These nutrients nourish the plants that grow in this good soil, and the nutrients go into the plants, which pass these nutrients on to the people and animals who eat them. Food plants grown in good soil contain many vital nutrients that we all need to be fully healthy. Animals grazing on these rich plants develop nutrients in their flesh, fat and organs which are crucial for human health, and which are only there if the animals get all the nutrients they require.
It is crucial to understand that science has not identified all of these nutrients, and does not know everything about how they work together. But our bodies know, and expect all these nutrients to be there in the food we eat.
Dr. Weston A. Price discovered that traditional peoples eating the diets of their ancestors, foods from animals grazing on rich soil, plants grown in rich soil, or seafood taken from the rich ocean, were immune to tooth decay. This immunity went far beyond tooth decay, as these people did not have cancer, heart disease, asthma, allergies, birth defects, mental problems, or any of the host of chronic diseases that torment modern humanity. Dr. Price understood that good soil was the mother of good food, and included a chapter on the vital importance of soil in his magnificent work, Nutrition and Physical Degeneration.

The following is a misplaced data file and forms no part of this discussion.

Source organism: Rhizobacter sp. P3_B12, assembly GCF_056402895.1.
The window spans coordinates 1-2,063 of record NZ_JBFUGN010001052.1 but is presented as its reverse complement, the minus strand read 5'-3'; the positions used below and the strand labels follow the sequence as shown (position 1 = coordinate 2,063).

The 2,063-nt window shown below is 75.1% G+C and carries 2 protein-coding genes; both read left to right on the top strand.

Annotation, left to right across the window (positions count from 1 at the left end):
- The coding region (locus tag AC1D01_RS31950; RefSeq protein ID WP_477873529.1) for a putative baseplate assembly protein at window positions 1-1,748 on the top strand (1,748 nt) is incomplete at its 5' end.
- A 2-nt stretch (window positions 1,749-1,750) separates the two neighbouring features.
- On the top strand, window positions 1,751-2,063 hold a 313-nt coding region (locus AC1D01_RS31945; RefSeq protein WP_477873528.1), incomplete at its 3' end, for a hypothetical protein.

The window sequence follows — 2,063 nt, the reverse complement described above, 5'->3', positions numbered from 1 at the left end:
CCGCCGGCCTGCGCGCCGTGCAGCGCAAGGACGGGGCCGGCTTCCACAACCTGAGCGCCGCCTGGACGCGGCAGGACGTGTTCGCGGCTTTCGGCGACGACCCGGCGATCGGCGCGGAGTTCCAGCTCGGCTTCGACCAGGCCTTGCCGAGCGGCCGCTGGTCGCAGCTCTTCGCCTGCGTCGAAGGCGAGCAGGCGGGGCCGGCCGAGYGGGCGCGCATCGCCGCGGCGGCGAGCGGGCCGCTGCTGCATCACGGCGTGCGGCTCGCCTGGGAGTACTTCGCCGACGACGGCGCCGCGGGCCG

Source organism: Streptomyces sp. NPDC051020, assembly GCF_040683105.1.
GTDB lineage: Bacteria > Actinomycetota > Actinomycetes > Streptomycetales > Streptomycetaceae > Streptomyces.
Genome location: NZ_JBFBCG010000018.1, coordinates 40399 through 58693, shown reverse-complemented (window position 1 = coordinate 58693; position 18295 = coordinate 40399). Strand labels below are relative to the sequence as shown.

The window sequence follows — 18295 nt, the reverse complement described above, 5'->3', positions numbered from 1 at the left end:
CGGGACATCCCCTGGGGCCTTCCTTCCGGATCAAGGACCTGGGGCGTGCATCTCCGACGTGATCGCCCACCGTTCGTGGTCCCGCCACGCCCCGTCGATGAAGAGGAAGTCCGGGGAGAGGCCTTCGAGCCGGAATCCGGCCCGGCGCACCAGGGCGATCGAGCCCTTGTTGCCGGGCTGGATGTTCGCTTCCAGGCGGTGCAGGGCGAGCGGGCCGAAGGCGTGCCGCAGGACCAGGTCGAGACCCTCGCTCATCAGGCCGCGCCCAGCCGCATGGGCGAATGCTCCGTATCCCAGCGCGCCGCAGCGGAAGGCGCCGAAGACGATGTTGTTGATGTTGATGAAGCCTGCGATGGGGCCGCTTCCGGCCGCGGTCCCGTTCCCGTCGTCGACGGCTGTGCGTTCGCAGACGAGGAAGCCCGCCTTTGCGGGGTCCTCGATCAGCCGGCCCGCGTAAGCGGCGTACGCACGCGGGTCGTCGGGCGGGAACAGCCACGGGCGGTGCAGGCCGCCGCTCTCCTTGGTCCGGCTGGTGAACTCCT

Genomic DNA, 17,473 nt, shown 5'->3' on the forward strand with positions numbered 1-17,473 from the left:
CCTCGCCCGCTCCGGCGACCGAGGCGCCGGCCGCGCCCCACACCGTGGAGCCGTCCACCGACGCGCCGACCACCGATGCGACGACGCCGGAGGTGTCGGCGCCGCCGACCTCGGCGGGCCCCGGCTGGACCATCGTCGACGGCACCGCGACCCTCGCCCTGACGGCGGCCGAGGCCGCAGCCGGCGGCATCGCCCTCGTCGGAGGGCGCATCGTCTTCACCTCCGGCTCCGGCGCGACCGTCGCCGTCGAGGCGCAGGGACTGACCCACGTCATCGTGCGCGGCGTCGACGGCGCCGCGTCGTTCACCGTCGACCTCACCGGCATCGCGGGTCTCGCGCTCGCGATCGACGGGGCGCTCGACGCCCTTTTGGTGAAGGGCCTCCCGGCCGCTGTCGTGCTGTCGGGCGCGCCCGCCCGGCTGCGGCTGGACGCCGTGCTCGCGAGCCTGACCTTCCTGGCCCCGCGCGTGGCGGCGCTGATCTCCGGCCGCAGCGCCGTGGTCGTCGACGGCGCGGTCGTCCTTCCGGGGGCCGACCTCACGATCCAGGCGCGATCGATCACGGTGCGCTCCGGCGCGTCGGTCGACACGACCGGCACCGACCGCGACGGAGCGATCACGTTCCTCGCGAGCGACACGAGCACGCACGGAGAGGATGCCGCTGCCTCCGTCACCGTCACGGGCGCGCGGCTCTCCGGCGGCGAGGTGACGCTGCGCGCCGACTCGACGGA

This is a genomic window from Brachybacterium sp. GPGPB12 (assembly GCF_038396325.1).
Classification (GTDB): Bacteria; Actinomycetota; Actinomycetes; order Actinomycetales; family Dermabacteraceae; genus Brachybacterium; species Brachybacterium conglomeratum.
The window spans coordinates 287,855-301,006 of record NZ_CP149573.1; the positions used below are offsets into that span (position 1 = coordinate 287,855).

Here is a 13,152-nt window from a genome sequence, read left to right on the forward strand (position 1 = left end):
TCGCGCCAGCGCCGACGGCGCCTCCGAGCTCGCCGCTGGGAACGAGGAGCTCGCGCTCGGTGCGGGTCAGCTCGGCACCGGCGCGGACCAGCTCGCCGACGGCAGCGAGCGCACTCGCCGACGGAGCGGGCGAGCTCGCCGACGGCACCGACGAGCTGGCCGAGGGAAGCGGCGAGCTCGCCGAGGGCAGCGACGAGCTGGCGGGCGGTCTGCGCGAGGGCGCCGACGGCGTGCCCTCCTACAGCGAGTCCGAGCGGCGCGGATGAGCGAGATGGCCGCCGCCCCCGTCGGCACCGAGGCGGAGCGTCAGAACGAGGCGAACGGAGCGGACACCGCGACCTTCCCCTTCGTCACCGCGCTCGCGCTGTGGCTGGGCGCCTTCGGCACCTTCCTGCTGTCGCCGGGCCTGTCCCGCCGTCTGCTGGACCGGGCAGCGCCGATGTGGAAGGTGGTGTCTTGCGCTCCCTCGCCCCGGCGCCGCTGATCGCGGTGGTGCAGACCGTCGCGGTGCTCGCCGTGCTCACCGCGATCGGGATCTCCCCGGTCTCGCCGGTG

How the Soil is Lost
Growing and harvesting certain crops depletes the soil of nutrients. Farming the same soil year after year could lead to erosion. The traditional solution was to rotate fields, to let the land rest and renew, or plant certain crops that would restore nutrients to the soil. Natural fertilizers like animal manure were also used. These solutions worked, but part of the land could not be used for food crops while it rested. Science supposedly “solved” this problem by using artificial fertilizers. These fertilizers enabled crops to grow in depleted soil. The same land could be used for crop after crop, without rest. But these fertilizers only provided some minerals and nutrients, not all of them. In fact, some of these fertilizers interfered with the ability of the plants to absorb nutrients. The plants that grew from the depleted soil were weak and far less able to resist pests, so artificial pesticides were introduced. Pesticides are poisons that kill plants and insects. The introduction of these poisonous artificial chemicals into the soil changed it, having a dramatic effect on the life in the soil, and killing much of that life. Soil is also damaged and changed by artificial chemicals created by industry, which are not part of the natural cycle.